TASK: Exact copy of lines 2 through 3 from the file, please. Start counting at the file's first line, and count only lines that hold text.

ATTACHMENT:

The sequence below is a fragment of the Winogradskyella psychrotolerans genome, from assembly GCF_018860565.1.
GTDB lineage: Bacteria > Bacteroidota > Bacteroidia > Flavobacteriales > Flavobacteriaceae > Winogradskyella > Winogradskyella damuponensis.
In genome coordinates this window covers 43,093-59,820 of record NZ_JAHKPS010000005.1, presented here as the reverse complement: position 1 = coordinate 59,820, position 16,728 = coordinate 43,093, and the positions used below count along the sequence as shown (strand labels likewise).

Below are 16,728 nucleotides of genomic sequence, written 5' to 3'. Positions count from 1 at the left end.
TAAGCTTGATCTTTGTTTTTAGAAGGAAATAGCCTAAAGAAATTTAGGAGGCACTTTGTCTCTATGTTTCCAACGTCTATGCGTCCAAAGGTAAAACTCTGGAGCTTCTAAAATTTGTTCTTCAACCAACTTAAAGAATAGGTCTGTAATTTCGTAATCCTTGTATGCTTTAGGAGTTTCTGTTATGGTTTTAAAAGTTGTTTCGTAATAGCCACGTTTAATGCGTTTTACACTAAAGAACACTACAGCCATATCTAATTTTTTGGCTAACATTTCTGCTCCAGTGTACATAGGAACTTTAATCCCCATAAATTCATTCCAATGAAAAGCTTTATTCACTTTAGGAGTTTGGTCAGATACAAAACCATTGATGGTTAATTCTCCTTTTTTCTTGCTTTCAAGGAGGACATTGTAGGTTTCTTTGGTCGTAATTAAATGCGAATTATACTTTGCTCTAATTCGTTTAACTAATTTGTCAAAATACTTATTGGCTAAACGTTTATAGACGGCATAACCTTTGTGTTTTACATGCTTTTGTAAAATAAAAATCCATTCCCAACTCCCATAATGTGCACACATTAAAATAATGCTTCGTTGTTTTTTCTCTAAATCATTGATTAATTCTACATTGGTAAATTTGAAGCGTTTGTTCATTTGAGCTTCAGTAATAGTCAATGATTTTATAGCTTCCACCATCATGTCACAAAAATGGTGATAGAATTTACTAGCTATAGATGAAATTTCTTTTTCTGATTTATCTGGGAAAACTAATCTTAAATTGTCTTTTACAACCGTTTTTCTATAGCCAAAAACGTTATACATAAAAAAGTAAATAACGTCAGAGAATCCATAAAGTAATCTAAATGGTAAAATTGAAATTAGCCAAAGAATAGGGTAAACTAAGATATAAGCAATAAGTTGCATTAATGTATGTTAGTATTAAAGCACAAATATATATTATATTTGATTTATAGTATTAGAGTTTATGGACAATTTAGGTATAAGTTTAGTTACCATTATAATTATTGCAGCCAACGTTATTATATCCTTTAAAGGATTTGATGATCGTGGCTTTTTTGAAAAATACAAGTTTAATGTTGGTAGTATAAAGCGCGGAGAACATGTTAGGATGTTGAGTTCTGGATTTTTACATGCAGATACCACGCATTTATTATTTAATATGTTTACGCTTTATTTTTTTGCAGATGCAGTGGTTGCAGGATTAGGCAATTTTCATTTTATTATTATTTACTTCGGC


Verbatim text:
GTDB lineage: Bacteria > Bacteroidota > Bacteroidia > Flavobacteriales > Flavobacteriaceae > Winogradskyella > Winogradskyella damuponensis.
In genome coordinates this window covers 43,093-59,820 of record NZ_JAHKPS010000005.1, presented here as the reverse complement: position 1 = coordinate 59,820, position 16,728 = coordinate 43,093, and the positions used below count along the sequence as shown (strand labels likewise).